Get Ready for Your Career   Western Reserve Public Media
Overview Communication Skills Emotional Intelligence Financial Literacy Entrepreneurship Process Information Management Sample Careers Resources Teacher Materials Watch Online
Communication Skills

Going on an Interview


Okay — you’ve gone to school. You’ve interned at a place that has given you an insight into the career you’re interested in. You’ve decided on your career.

NOW — you’ve got to get a job!

Let’s look at the steps that you need to take.

  1. Find some organizations where you would like to work. Do your research — most companies have websites. Find several places where think you would like to work and learn about them before you go in for the interview.

  2. Get your résumé ready.

  3. Write a cover letter and send this letter and your résumé to the places that have jobs you would like to have.

  4. If you don’t hear from the businesses that you contacted, take the initiative and call and ask to have an interview.

  5. Now you’re ready for your interview.


The interview

First impressions are critical! You are marketing yourself! The first thing that a potential employer sees when he or she meets you is your attire. You must make every effort to dress properly, as this sets the tone of your interview.

Dressing conservatively is always the safest route. However, if you have concern about this, call the company’s human relations department and simply ask. You could also visit the company and see how others dress.

These tips for dressing for your interview were made by Dr. Randall S. Hansen. For more information, visit

You should have the following:

  • clean and polished conservative dress shoes

  • a well-groomed hairstyle

  • cleaned and trimmed fingernails

  • minimal or no cologne or perfume

  • no visible body piercing beyond conservative ear piercings for women

  • well-brushed teeth and fresh breath

  • no gum, candy or other objects in your mouth

  • minimal jewelry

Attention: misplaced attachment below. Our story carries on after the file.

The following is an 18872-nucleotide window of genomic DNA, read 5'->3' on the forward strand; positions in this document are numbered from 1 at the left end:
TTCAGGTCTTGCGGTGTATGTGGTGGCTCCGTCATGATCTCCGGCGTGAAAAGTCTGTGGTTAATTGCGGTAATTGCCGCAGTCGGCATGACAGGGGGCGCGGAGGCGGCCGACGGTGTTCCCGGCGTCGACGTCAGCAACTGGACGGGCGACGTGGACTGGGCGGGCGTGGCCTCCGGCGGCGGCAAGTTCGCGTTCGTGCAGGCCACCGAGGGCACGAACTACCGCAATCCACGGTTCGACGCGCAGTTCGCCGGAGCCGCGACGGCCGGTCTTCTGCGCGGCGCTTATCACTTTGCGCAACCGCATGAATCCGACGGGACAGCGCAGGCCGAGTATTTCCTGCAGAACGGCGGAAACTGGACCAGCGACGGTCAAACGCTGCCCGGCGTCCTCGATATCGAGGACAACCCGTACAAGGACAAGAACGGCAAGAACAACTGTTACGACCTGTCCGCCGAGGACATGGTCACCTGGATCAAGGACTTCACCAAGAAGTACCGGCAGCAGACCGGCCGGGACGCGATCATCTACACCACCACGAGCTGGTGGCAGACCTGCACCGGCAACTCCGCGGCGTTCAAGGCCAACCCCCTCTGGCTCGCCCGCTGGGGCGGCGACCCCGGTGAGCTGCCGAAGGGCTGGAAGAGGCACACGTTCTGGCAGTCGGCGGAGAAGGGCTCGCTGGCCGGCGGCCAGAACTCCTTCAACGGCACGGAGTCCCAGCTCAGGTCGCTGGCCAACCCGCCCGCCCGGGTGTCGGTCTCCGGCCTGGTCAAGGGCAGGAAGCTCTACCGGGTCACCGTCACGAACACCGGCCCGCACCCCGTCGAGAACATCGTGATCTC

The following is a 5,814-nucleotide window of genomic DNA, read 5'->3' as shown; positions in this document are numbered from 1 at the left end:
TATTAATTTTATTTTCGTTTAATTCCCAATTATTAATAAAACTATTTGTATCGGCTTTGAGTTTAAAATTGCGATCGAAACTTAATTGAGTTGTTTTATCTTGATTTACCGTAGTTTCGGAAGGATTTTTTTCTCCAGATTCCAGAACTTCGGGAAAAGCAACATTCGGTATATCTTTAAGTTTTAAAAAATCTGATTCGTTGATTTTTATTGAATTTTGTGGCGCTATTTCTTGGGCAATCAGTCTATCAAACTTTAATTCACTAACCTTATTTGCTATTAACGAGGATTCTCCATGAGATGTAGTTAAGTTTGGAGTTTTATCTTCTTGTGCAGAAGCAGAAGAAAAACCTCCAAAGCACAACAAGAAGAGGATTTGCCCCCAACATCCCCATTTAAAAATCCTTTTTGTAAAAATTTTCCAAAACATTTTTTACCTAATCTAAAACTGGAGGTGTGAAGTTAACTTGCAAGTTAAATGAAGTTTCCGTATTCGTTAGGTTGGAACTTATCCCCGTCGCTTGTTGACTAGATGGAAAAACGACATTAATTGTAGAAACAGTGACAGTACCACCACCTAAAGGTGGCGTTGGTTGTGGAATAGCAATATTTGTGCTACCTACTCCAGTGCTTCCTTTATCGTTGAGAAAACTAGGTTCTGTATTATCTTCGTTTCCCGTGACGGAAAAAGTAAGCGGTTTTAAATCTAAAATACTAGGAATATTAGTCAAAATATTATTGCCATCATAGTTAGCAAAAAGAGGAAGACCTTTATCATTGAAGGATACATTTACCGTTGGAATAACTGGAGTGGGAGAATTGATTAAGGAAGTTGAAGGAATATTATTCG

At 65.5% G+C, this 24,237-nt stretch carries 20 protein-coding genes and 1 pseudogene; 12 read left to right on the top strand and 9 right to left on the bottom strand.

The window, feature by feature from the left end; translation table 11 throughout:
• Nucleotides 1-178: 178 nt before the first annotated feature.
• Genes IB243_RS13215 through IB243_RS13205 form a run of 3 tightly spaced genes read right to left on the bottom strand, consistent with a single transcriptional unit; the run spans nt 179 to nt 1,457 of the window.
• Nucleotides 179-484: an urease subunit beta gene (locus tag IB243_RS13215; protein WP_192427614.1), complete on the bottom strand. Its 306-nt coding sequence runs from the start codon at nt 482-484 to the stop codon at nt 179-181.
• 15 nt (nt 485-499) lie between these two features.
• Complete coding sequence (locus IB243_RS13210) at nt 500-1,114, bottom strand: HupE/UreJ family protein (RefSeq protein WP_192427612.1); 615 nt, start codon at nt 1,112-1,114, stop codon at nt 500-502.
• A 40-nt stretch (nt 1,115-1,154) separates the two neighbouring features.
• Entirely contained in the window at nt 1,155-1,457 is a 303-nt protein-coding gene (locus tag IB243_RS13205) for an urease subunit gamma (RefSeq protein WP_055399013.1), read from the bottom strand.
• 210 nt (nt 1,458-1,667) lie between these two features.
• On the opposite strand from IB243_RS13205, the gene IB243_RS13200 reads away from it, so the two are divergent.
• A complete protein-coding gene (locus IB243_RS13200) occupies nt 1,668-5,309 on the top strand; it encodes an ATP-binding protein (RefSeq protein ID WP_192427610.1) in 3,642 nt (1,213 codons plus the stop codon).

• no body odor

For specific tips for males to dress for an interview, go to
Females can visit for more information on how to dress for an interview.


The use of color

Shirley J. Wenrich, an interior designer and color specialist, believes that color plays a major part in our interactions in the business world (and in our personal worlds).

She has learned that blue is the best color to help increase communication. If you need a confidence booster, go for red and yellow accents. Don’t try to be visually overwhelming. Just use a subtle hint of these colors somewhere on your body. Blue suggests honesty. Wear bolder colors to promote assertiveness or softer colors to indicate helpfulness and understanding.

Wenrich states that color therapists and psychologists have studied color and the human mind. They have found a link dating back though the years to color and personality. Each color has its own set of characteristics:

  • Red suggests physical energy and vitality.

  • Orange means joy and enthusiasm, with added wisdom.

  • Yellow is intelligence with a share of organization.

  • Green is the center, signifying balance and versatility.

  • Blue means you are truthful, sincere and honest.

  • Indigo may always mean there is a touch of magic.

  • Violet is a highly spiritual color, symbolizing wisdom and sophistication in your personality.

What is your favorite color? How accurate do you think the list is? Do you think the color that you wear will have an effect during an interview? Copyright©2012, Northeastern Educational Television of Ohio, Inc. All rights reserved.
Listening and Speaking: Communication Skills Communication Skills: Conducting an Interview Conducting an Interview Writing a Résumé Writing a Cover Letter Going on an Interview Clear Communication Drawings (PDF File)